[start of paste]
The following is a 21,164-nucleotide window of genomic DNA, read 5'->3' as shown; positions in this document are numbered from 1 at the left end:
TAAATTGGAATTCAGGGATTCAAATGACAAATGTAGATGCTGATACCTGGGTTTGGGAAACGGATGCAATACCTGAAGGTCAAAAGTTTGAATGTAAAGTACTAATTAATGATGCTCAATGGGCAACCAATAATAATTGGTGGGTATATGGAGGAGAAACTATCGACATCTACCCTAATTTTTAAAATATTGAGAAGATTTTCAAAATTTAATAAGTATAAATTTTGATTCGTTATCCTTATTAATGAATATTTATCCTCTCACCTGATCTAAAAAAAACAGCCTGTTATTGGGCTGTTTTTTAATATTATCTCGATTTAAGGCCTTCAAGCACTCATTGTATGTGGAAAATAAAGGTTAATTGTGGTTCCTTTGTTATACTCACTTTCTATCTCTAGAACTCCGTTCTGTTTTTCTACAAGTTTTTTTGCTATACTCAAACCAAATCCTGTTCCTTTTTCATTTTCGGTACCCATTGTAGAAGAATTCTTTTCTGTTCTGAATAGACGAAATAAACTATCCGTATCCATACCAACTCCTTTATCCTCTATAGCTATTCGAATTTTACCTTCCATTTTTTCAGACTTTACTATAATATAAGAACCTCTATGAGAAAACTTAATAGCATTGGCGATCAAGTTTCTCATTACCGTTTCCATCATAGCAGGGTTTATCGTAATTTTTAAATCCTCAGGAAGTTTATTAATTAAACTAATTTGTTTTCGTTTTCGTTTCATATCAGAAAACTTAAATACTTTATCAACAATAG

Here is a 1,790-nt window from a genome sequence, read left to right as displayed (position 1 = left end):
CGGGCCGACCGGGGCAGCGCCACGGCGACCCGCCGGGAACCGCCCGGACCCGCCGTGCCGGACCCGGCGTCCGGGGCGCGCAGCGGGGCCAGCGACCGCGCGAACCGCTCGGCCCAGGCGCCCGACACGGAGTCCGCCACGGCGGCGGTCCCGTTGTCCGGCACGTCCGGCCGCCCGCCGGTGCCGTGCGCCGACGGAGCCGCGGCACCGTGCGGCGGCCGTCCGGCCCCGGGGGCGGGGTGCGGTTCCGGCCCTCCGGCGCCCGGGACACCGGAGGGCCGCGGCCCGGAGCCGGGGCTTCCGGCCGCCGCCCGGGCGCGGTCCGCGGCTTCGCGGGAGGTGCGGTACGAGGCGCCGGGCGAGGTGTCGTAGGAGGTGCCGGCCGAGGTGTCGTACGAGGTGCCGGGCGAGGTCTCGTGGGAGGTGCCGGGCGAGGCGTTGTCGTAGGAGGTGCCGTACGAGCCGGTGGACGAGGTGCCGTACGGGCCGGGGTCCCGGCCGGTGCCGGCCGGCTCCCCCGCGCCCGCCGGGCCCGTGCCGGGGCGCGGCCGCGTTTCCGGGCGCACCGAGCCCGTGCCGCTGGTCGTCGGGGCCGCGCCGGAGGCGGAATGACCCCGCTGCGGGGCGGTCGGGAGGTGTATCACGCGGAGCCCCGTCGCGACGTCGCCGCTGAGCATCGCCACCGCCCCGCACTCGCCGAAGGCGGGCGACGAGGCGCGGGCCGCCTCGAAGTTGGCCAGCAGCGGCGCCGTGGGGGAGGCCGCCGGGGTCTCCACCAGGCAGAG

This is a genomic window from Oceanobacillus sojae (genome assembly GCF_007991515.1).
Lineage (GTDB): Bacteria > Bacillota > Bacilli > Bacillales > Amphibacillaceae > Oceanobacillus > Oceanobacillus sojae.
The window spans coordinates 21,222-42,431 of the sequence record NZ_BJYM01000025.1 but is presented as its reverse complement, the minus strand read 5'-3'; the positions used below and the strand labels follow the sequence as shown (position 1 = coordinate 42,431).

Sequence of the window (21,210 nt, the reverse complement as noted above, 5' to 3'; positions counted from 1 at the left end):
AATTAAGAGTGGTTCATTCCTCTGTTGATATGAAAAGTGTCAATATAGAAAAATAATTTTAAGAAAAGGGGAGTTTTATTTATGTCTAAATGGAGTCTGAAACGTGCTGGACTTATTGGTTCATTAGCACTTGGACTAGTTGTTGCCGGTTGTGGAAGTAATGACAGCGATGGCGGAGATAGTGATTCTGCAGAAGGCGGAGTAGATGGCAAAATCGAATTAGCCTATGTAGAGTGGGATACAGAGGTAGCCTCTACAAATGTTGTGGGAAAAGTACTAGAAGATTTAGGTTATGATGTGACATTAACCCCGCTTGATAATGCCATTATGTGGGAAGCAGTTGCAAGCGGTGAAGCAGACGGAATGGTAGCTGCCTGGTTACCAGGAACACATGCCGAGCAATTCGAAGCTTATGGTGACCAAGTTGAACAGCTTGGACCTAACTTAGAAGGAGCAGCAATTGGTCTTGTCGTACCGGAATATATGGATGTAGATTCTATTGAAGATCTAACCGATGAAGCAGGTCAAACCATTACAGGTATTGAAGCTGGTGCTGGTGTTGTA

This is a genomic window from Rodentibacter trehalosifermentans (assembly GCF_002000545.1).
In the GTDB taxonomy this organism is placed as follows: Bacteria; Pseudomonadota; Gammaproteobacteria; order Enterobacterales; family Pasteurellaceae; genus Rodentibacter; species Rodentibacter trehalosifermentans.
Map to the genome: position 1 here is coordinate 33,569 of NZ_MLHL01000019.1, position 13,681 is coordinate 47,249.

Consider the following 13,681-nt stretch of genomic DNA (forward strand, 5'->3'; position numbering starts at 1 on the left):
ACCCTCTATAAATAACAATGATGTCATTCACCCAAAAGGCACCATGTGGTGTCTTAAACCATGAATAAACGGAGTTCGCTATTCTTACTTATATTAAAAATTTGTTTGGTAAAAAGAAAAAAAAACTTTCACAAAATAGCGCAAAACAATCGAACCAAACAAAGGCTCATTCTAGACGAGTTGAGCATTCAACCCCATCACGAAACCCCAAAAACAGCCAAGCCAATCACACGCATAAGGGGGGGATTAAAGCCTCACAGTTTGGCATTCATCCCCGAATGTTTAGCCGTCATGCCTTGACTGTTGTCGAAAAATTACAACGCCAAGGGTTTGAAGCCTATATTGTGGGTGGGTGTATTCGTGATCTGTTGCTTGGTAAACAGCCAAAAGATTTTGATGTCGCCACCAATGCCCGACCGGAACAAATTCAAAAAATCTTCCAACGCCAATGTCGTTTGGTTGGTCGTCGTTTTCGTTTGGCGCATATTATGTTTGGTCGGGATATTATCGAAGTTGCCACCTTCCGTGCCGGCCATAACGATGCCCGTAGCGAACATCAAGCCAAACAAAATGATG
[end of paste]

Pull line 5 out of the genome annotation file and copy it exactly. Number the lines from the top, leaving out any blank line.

This is a genomic window from Oceanobacillus sojae (genome assembly GCF_007991515.1).